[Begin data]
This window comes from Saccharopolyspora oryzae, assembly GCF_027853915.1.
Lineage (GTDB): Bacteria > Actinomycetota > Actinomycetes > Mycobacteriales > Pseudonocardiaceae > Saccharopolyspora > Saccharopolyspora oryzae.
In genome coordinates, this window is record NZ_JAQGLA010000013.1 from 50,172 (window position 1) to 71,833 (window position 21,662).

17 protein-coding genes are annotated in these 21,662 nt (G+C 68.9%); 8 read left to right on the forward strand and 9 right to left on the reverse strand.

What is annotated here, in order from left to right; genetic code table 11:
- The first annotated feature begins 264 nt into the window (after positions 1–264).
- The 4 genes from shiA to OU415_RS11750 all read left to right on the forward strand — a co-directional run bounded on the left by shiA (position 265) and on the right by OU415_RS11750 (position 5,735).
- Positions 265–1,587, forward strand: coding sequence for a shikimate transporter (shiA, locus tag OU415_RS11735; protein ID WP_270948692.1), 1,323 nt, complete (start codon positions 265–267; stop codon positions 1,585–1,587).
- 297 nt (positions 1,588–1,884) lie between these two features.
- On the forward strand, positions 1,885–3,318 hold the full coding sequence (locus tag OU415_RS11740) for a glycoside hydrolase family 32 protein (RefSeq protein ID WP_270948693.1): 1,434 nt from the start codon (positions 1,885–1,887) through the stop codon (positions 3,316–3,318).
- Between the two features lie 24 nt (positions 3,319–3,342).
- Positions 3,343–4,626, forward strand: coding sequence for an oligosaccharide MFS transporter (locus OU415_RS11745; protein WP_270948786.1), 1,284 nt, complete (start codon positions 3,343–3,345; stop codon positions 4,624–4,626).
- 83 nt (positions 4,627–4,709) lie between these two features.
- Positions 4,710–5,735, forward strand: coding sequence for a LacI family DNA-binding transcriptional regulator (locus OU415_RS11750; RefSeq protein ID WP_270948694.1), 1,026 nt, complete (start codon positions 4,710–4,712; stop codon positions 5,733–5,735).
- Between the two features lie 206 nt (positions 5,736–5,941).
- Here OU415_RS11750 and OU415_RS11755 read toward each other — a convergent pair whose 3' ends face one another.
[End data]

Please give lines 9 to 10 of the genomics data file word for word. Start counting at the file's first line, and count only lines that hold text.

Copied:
- 297 nt (positions 1,588–1,884) lie between these two features.
- On the forward strand, positions 1,885–3,318 hold the full coding sequence (locus tag OU415_RS11740) for a glycoside hydrolase family 32 protein (RefSeq protein ID WP_270948693.1): 1,434 nt from the start codon (positions 1,885–1,887) through the stop codon (positions 3,316–3,318).